In a move that will worry many GPs, Islington Health and Wellbeing board intend to make “employment status” part of the Patient Held Record. Every health care professional will soon be obliged to prescribe the work cure, whether or not they (or the patient) believe this is in the patient’s best interests. This is the real meaning of the board’s stated intention to “embed employment into the ‘wiring’ of the healthcare system”.
The Islington pilot is part of DWP efforts to place Jobcentre advisors in libraries, in schools, and even in foodbanks – whose use has skyrocketed in the last six years. The presence of the Jobcentre turns these into places where people are coerced into work, no matter how ill-paid, precarious, or unsuited to their skills and other responsibilities. DPAC and the Mental Health Resistance Network said:
“At a time when some claimants have been driven to suicide by the constant bullying, assessments, threats and sanctions that now form part of the UK’s benefits system, there must be no place in the NHS for Jobcentre busy-bodies. Disabled people, benefit claimants and supporters can and will defeat this appalling attack on the fundamental principle that healthcare professionals should ‘first do no harm’.”
These takeover plans do not end with health. The DWP aspires to ‘join up’ all public services to ‘get local people back to work’, including transport and housing. These developments also support the extension of benefit conditionality – the hoops you have to jump through to be eligible for benefits – to a much wider range of people and a much wider range of circumstances.
To date there has been no consultation with patient or claimant groups. It is unclear whether there are safeguards in place e.g. to ensure patients are told that choosing not to see the job coach will have no impact on either their health care or their benefits. A promise from Richard Watts, leader of Islington council, that the scheme is entirely voluntary is not reassuring, given that the whole idea behind the scheme is to ‘promote the idea of employment for people with health conditions’. Both service users and health professionals have every reason to suspect that patients will feel under pressure to agree to see a job coach and that over time the scheme will become mandatory.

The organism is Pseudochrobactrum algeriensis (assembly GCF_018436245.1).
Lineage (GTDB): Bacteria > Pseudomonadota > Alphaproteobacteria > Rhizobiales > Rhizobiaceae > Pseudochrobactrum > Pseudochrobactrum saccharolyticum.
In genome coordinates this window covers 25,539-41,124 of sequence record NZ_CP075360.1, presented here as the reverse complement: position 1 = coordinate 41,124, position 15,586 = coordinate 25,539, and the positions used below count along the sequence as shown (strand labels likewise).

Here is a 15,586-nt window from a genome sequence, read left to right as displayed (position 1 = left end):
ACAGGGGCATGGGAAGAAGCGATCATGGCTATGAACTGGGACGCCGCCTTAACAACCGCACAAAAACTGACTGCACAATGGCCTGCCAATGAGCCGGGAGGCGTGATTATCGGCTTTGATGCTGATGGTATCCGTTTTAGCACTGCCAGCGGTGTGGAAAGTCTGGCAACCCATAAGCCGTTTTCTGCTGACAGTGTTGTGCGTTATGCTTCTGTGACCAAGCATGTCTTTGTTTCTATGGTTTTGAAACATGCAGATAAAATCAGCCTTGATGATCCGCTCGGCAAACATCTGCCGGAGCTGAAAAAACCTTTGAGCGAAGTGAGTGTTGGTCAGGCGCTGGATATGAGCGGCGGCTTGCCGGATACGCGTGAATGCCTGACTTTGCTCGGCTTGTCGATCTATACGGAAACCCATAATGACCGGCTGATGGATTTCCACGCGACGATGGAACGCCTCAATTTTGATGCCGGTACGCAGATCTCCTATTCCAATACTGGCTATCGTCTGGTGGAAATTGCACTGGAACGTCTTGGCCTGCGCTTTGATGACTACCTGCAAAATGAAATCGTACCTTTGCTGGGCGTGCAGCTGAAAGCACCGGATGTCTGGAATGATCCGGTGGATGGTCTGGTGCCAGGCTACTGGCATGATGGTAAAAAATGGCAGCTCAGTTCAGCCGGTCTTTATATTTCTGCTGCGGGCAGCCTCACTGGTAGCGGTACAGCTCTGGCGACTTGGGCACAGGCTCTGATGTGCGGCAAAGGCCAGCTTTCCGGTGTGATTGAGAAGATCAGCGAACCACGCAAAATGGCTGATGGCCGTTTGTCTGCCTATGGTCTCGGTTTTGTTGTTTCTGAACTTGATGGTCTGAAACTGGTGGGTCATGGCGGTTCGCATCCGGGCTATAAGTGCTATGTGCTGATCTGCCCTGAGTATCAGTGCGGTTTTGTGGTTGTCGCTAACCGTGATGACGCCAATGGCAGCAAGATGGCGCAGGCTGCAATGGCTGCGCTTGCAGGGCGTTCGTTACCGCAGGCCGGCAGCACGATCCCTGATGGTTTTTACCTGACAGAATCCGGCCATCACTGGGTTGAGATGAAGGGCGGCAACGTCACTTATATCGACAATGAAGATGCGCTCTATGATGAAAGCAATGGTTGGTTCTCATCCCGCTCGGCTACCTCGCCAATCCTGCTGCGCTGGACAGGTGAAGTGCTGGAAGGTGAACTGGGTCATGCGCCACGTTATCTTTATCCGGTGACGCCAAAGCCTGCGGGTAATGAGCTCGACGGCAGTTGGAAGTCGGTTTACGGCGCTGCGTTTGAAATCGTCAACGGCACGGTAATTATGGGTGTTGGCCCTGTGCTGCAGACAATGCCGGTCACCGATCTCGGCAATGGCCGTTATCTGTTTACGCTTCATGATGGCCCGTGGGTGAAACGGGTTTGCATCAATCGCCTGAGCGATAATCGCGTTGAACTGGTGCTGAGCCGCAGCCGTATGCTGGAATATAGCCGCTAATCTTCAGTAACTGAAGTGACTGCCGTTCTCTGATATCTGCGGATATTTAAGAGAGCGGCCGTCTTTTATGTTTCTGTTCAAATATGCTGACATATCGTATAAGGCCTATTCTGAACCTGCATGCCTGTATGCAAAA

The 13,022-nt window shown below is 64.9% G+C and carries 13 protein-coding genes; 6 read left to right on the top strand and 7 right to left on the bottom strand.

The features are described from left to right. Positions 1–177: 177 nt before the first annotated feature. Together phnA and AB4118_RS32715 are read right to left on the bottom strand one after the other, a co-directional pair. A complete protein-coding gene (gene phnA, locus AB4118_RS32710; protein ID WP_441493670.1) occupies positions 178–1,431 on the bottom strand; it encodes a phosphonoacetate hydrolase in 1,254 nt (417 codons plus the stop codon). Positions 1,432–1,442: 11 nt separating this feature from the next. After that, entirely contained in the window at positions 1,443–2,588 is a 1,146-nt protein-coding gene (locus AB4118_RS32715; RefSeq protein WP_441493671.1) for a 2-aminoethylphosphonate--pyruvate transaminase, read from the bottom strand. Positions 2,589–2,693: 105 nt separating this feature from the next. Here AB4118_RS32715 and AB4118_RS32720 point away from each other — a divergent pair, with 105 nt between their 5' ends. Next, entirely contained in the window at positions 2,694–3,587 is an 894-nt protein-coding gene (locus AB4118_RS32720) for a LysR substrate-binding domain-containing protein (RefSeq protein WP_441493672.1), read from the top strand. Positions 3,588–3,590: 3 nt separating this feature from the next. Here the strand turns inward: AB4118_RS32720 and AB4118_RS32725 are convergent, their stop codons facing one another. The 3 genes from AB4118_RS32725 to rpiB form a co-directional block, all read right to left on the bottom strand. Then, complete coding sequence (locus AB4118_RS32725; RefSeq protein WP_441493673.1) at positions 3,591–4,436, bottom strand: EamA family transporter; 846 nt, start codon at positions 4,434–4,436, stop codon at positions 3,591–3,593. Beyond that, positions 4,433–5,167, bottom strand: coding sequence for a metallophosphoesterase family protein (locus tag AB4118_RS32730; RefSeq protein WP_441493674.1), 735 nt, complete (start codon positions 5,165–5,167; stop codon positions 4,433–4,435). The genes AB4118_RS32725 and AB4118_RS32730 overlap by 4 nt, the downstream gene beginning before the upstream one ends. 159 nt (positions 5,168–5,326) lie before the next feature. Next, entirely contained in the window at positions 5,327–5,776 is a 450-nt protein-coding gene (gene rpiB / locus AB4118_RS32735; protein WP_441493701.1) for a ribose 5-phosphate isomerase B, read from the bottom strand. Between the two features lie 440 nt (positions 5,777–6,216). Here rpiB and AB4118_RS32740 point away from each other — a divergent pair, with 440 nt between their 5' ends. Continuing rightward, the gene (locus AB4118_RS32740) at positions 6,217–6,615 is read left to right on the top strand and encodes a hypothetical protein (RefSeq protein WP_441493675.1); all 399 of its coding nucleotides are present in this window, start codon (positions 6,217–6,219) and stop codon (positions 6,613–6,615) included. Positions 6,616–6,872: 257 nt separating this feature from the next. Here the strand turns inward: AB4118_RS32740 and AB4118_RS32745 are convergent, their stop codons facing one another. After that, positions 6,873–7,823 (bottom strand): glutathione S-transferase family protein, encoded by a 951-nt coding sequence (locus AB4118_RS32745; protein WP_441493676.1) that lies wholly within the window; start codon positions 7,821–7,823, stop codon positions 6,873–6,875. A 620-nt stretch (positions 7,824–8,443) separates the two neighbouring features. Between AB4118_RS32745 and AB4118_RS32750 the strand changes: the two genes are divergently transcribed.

A spokesperson from MHRN said:
“our concern is that this scheme will not be voluntary. Over time it will become mandatory and lead to sanctions and loss of benefits, as the doctor becomes part of the DWP scheme to force claimants into low paid or unsuitable jobs that will undermine the patient’s condition.”
The case for mandatory treatment for people with long term conditions (first flagged up in the Conservative Party Manifesto) is currently being reviewed, including whether benefit entitlements should be linked to ‘accepting appropriate treatments or support’. Such a move would have extremely serious implications: consent is invalidated if it is given under duress, for example if it is linked to loss of benefits or the fear of loss of benefits. Nevertheless, this is precisely the direction that government policy is moving in and represents a serious threat to the independence of health professionals and to the human rights of patients.
Unemployment labeled a psychological disorder
The Islington pilot comes at a time when unemployment is being branded as a psychological disorder, for which work is the cure. Welfare-to-work companies bid for lucrative contracts to deliver Entrenched Worklessness Provision to ‘change the hearts and minds’ of unemployed people. There are further plans to locate iCOPE (Camden and Islington Psychological Therapies Service) staff in Islington jobcentres, compromising their clinical judgment by embedding them in a coercive ‘back to work’ environment. Commenting on these developments, Paul Atkinson, a psycho-therapist for thirty years, said:
“While health care professionals see the experience of being in sustainable employment as potentially therapeutic for some patients, it’s naive to believe that welfare-to-work policies are led by the interests of the individual unemployed benefit claimant. I am afraid the DWP is a toxic brand for most claimants, and I think for a growing section of the public”.
Such plans also mean placing therapeutic services in a setting responsible for administering the benefits system, including sanctions. A member of Boycott Workfare said: